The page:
Woman Takes Kids Off the Streets and Into Her Home

A memorial on the far South Side that started with just 30 stones in 2007 now holds 220 to represent Chicago’s murdered victims up to age 24.
Diane Latiker, founder of the non-profit Kids of the Block, hopes that those who walk or drive by the growing stone memorial at 11627 S. Michigan Ave. get the message: “It’s one simple set of words –– we’re losing a whole generation.”
While many more stones are needed at the memorial to reflect the slain youths, she hopes the time will soon come when additional stones aren’t required at the Roseland site.
Once a licensed cosmetologist who enjoyed participating in activities with her youngest daughter and her daughter’s friends, Latiker has now expanded her outreach and impacted hundreds of young peoples’ lives by doing many of the same things.
K.O.B. started seven years ago in her home when Latiker said her mother, an evangelist, saw something in her that she could not.
“Diane why don’t you do something with those kids. They like you and respect you,” Latiker recalled her mother asking several years ago.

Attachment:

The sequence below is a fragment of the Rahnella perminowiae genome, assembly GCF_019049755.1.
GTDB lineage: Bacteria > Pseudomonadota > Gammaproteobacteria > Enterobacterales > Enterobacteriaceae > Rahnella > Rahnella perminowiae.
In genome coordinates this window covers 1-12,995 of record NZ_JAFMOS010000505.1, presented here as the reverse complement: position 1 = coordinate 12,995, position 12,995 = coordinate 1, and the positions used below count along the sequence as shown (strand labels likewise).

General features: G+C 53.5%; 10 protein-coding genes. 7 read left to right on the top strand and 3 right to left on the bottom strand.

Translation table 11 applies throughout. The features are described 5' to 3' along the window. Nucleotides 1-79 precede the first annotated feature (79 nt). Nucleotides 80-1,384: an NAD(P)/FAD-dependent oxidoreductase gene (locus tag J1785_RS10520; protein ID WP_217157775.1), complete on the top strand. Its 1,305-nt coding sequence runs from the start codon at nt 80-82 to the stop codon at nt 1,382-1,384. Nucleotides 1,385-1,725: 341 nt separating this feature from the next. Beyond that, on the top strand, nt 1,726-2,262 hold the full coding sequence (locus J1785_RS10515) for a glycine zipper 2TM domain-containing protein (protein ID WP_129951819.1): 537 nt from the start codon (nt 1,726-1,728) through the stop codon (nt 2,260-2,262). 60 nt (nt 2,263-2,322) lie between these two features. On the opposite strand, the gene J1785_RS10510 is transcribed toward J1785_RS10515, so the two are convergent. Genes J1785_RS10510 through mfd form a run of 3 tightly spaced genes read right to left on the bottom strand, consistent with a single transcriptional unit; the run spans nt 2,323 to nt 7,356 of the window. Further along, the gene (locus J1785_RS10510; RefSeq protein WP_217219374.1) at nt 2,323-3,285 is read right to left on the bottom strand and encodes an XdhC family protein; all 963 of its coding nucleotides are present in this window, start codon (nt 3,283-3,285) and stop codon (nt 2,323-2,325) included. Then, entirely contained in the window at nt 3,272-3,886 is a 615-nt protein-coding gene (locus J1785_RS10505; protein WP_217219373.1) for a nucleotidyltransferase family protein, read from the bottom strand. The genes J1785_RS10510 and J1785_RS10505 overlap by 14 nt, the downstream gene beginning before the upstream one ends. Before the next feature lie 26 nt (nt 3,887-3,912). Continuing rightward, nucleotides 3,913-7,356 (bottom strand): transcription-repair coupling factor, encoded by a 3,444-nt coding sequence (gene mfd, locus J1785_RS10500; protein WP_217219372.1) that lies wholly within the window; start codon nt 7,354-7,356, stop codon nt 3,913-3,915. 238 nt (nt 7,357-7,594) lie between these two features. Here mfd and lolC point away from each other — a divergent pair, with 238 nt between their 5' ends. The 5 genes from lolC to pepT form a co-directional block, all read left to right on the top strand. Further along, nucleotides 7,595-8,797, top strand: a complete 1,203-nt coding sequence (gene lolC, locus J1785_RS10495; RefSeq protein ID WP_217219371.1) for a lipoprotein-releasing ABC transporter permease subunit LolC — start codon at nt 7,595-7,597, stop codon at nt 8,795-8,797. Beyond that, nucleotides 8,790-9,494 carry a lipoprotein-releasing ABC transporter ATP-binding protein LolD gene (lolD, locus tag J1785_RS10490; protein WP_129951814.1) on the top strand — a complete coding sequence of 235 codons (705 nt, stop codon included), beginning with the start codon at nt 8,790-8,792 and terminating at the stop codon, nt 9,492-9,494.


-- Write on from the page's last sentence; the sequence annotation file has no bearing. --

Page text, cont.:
I didn’t want to do it and I prayed about it,” Latiker told the Defender.
Eventually she made the move to the streets in July of 2003 where she spoke with about 10 youths on the block. She noticed that many had many issues with school and home life, and violence. She invited them in her home.
This awareness led to discovering the teens’ passions and assisting them in reaching their goals.
“I asked them what they wanted to do with themselves, what was their passion,” she said.
She went on to list their dreams, which ranged from singer, rapper to doctor and lawyer.
“We definitely had an impact on the school system with the young people because [now] they go to school and a lot of them went back to school that were not in school. We had 10 college students for the first time,” she said proudly.
K.O.B. started with 10 youths and has grown to 300. The organization offers mentoring, sports and out-of-state trips, among other services.
“Just opening our doors is impacting lives; we know we’ve made an impact on those young people and this community.”
While Latiker receives local funding from various sources, additional funding is sorely needed, she said, adding another challenge is the violence that draws those seeking help back into the streets.
“When we have made one step [forward], violence happens [which forces us two steps back]. We’re trying to take young people away from the thought pattern that it takes violence to solve a problem,” she said.
Copyright 2010 Chicago Defender

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